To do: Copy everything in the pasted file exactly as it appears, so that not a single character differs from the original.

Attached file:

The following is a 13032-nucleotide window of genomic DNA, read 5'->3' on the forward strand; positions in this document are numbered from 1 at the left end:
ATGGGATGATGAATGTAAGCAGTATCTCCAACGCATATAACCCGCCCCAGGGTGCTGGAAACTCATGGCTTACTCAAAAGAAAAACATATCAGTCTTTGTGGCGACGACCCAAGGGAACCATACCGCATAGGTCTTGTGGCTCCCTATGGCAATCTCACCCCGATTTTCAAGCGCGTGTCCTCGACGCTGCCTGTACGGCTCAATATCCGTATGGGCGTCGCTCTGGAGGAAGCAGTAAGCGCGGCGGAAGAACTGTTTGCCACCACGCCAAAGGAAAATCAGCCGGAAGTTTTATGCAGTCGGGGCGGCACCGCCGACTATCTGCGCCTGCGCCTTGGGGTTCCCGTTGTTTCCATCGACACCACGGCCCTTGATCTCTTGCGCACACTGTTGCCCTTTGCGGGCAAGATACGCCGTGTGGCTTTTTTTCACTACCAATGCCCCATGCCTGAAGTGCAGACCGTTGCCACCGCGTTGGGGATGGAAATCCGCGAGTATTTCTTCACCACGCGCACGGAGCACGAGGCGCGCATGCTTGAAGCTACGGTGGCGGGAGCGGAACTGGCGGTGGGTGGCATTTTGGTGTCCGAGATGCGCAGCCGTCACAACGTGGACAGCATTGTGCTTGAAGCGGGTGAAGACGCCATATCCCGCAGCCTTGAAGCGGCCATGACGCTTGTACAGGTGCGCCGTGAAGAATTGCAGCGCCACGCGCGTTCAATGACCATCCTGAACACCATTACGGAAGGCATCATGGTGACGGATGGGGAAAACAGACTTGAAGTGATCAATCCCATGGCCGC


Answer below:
The following is a 13032-nucleotide window of genomic DNA, read 5'->3' on the forward strand; positions in this document are numbered from 1 at the left end:
ATGGGATGATGAATGTAAGCAGTATCTCCAACGCATATAACCCGCCCCAGGGTGCTGGAAACTCATGGCTTACTCAAAAGAAAAACATATCAGTCTTTGTGGCGACGACCCAAGGGAACCATACCGCATAGGTCTTGTGGCTCCCTATGGCAATCTCACCCCGATTTTCAAGCGCGTGTCCTCGACGCTGCCTGTACGGCTCAATATCCGTATGGGCGTCGCTCTGGAGGAAGCAGTAAGCGCGGCGGAAGAACTGTTTGCCACCACGCCAAAGGAAAATCAGCCGGAAGTTTTATGCAGTCGGGGCGGCACCGCCGACTATCTGCGCCTGCGCCTTGGGGTTCCCGTTGTTTCCATCGACACCACGGCCCTTGATCTCTTGCGCACACTGTTGCCCTTTGCGGGCAAGATACGCCGTGTGGCTTTTTTTCACTACCAATGCCCCATGCCTGAAGTGCAGACCGTTGCCACCGCGTTGGGGATGGAAATCCGCGAGTATTTCTTCACCACGCGCACGGAGCACGAGGCGCGCATGCTTGAAGCTACGGTGGCGGGAGCGGAACTGGCGGTGGGTGGCATTTTGGTGTCCGAGATGCGCAGCCGTCACAACGTGGACAGCATTGTGCTTGAAGCGGGTGAAGACGCCATATCCCGCAGCCTTGAAGCGGCCATGACGCTTGTACAGGTGCGCCGTGAAGAATTGCAGCGCCACGCGCGTTCAATGACCATCCTGAACACCATTACGGAAGGCATCATGGTGACGGATGGGGAAAACAGACTTGAAGTGATCAATCCCATGGCCGC